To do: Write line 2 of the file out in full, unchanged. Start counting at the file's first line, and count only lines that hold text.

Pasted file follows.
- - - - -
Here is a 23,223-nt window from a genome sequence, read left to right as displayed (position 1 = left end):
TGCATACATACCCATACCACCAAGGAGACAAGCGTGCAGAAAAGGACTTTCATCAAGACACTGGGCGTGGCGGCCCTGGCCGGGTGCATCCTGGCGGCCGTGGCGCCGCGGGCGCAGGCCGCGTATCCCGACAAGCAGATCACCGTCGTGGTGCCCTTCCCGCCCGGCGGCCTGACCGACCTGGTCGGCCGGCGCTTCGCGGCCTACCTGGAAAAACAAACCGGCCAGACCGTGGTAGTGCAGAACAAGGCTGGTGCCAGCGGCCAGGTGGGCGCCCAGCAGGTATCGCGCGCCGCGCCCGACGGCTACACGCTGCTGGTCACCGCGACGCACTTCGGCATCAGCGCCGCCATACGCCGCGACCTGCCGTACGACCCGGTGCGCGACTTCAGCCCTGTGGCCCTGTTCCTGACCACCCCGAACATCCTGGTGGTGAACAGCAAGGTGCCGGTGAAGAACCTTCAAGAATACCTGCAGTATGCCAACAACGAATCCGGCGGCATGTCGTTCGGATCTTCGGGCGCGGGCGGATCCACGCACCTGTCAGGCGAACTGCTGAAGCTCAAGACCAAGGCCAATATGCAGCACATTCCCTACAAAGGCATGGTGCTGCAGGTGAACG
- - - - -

TGCATACATACCCATACCACCAAGGAGACAAGCGTGCAGAAAAGGACTTTCATCAAGACACTGGGCGTGGCGGCCCTGGCCGGGTGCATCCTGGCGGCCGTGGCGCCGCGGGCGCAGGCCGCGTATCCCGACAAGCAGATCACCGTCGTGGTGCCCTTCCCGCCCGGCGGCCTGACCGACCTGGTCGGCCGGCGCTTCGCGGCCTACCTGGAAAAACAAACCGGCCAGACCGTGGTAGTGCAGAACAAGGCTGGTGCCAGCGGCCAGGTGGGCGCCCAGCAGGTATCGCGCGCCGCGCCCGACGGCTACACGCTGCTGGTCACCGCGACGCACTTCGGCATCAGCGCCGCCATACGCCGCGACCTGCCGTACGACCCGGTGCGCGACTTCAGCCCTGTGGCCCTGTTCCTGACCACCCCGAACATCCTGGTGGTGAACAGCAAGGTGCCGGTGAAGAACCTTCAAGAATACCTGCAGTATGCCAACAACGAATCCGGCGGCATGTCGTTCGGATCTTCGGGCGCGGGCGGATCCACGCACCTGTCAGGCGAACTGCTGAAGCTCAAGACCAAGGCCAATATGCAGCACATTCCCTACAAAGGCATGGTGCTGCAGGTGAACG